NEW YORK — The Department of Justice has opened an investigation into credit derivatives, according to Markit Group Holdings Ltd., a prominent provider of data for the arcane but booming market that played a leading role in the credit crisis.
The Justice Department's antitrust division has requested information relating to price transparency in the credit derivatives and related markets, a person familiar with the inquiry said Tuesday. The requests were sent to Markit and its shareholders, which include the big banks most active in credit derivatives.
"We will work with the Department to provide any information requested of us," Markit said in a statement.
The move puts further pressure on a market whose loosely regulated, over-the-counter structure has proved lucrative for the banks that facilitate most trading. Advocates say the light-touch approach has made it easy to disperse risks and that the market sends important signals that trouble may be brewing at borrowers. But critics charge the market is susceptible to manipulation and facilitates destructive speculation about companies' creditworthiness.
"It is obvious that this has to be seen as another step towards regulating the over-the-counter market," Philip Gisdakis, head of credit strategy at UniCredit S.p.A. said in a note Tuesday.
Credit derivatives essentially work like insurance contracts, paying off for the buyer if the underlying debt goes into default. The instruments exploded in popularity over the past decade by offering banks, hedge funds and others a way to place bets on the creditworthiness of companies, mortgage holders and even countries.
Rising prices for credit protection set off alarm bells about troubled financial institutions such as Lehman Brothers Holdings Inc. during the crisis. Since trading generally takes place over the counter — for the most part directly between banks and brokers — regulators worry it's hard to tell who's doing what in the market.
Regulators also are concerned that some parties may be taking on more risk than they can support. American International Group Inc., for instance, ultimately needed a government rescue in part because it couldn't support huge obligations incurred by a unit that sold credit protection on complex securities.
Those concerns could turn into big profits for regulated derivatives exchanges like CME Group, which are currently shut out of the lucrative CDS trade. In May, the U.S. proposed giving the U.S. Securities and Exchange Commission and the Commodity Futures Trading Commission authority to require certain derivatives trades to be "cleared" — a guarantee function many exchanges provide in case one of the trading parties defaults. Trading of more standardized derivatives could also be pushed onto regulated exchanges outright.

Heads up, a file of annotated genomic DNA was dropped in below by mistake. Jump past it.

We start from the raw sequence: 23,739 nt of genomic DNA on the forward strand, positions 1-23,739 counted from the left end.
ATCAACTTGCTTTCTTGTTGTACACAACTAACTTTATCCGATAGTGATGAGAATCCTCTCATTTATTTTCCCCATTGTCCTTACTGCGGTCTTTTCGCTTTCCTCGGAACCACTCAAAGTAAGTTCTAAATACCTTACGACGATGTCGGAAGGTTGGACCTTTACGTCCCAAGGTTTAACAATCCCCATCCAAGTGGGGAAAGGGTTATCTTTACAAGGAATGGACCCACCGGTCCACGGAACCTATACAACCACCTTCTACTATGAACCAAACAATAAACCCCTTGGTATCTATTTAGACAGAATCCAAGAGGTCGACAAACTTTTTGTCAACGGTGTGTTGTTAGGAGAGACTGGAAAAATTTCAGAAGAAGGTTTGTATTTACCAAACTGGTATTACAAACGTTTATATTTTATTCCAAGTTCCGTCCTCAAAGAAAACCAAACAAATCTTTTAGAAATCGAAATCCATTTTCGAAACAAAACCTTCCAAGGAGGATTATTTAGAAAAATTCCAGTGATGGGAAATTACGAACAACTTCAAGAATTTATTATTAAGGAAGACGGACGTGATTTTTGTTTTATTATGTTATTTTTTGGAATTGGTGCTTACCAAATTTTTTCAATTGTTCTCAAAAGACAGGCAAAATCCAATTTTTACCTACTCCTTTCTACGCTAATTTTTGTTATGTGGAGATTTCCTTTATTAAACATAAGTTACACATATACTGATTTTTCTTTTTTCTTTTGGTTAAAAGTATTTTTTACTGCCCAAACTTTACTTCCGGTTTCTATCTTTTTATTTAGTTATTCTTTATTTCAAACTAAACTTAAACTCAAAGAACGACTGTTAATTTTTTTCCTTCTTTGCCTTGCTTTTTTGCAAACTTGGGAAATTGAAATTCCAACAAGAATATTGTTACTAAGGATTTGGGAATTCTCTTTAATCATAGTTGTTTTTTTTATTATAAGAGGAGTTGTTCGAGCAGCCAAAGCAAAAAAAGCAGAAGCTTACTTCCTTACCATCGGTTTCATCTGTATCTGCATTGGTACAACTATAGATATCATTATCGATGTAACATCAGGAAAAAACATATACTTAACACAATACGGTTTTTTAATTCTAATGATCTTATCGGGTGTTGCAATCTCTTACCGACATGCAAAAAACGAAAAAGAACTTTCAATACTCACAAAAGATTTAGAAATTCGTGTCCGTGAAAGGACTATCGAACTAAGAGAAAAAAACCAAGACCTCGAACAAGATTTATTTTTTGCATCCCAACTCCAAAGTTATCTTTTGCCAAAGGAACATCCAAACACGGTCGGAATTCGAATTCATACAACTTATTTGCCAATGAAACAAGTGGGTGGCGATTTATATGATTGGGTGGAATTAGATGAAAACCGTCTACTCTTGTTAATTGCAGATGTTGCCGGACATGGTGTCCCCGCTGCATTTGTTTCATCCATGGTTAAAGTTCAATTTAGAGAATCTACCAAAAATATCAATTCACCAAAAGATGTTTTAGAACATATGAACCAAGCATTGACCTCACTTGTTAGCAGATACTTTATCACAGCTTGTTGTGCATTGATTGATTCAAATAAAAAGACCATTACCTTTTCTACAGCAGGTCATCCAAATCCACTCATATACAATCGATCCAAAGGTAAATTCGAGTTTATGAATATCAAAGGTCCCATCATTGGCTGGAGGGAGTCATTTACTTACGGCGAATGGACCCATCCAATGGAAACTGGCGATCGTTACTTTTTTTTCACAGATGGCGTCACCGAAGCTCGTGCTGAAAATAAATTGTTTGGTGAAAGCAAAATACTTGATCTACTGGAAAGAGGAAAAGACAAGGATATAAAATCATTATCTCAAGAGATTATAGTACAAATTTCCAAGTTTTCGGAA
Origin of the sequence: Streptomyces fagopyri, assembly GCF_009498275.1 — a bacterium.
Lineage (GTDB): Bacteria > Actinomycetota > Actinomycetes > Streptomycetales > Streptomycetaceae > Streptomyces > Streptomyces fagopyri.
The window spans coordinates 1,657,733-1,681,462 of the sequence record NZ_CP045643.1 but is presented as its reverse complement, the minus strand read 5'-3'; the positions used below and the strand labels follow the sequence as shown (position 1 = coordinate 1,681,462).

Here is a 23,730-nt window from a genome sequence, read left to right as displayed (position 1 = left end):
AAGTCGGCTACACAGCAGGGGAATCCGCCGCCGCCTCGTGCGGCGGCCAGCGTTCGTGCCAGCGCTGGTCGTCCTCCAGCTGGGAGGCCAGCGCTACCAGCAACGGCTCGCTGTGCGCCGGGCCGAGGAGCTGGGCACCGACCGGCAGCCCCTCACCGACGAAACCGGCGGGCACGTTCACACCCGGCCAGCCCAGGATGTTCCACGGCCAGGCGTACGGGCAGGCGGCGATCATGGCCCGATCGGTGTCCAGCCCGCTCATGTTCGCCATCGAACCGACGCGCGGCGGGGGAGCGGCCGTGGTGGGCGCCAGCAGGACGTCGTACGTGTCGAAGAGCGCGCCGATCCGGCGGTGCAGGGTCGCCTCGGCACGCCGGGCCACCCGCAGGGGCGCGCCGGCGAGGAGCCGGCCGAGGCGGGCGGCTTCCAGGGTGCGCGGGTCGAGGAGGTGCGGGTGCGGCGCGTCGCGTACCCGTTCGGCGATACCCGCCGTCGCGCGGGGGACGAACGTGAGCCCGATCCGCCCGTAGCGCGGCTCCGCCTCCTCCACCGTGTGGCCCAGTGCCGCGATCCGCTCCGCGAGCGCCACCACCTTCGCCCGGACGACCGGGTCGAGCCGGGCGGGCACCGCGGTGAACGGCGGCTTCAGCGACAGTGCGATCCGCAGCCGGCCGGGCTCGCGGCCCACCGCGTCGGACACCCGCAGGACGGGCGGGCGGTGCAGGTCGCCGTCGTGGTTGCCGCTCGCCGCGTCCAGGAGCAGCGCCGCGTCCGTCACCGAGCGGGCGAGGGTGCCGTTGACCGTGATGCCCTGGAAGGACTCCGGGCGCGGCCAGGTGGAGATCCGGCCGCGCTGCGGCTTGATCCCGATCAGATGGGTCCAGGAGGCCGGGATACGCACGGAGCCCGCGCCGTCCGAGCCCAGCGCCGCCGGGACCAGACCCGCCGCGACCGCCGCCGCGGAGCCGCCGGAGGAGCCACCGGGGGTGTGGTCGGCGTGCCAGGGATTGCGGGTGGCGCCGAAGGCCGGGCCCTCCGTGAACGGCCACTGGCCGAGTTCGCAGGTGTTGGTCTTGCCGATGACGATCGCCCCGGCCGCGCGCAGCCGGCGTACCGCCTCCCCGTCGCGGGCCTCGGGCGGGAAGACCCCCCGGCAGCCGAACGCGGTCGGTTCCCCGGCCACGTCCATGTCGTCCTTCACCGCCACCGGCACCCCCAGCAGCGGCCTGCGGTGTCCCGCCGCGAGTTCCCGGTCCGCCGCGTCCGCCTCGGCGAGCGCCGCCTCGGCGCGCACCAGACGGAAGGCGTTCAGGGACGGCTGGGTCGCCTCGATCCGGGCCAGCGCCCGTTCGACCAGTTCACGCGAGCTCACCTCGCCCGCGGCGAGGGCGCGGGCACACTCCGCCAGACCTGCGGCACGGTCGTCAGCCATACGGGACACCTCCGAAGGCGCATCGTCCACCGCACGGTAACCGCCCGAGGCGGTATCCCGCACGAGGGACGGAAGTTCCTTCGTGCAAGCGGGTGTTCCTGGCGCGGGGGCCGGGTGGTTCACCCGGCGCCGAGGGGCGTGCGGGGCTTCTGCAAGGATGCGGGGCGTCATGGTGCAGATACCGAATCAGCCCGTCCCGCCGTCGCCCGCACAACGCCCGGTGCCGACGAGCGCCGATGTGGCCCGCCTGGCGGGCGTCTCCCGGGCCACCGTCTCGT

Earlier this month, the European Commission outlined similar measures it is considering to limit the risk the derivatives market poses to the European financial system.
Markit, the financial information services company that runs the iTraxx Europe and CDX U.S. corporate CDS indexes, was established in 2001 and occupies a central position in the market, providing data and developing benchmark indexes. Shareholders include JPMorgan Chase & Co., Goldman Sachs Group Inc., Citigroup Inc., Deutsche Bank AG, Bank of America Corp., Barclays PLC, UBS AG, Morgan Stanley and others.
Founded by former bank credit-trading executive Lance Uggla in 2001, Markit collects price data from derivatives dealers and sells that information to clients, including hedge funds. Previously, investors had little insight into prices of contracts that are traded between investors rather than on a public stock exchange.
That greater transparency has helped fuel the spectacular rise of the credit derivatives industry in recent years. Markit has also expanded the range of debt that can be easily bet against by launching an array of credit-default swap indexes. Those same indexes have been criticized by some analysts for potentially increasing volatility in debt markets.
"Markit strives to enhance transparency and efficiency in the credit derivatives market by making all our independent data products commercially available to all market participants," the company said in an e-mailed statement.
This isn't the first time in recent months that the credit default swaps industry has been targeted by U.S. regulators. In May, the SEC filed its first insider-trading case related to credit default swaps, having paid relatively little attention to the market during the credit boom. Dozens of derivatives-related investigations are now under way.
Credit derivative markets showed little reaction to news of the probe. "People won't stop trading because of this," one market participant said. "It won't affect the mechanics of the market."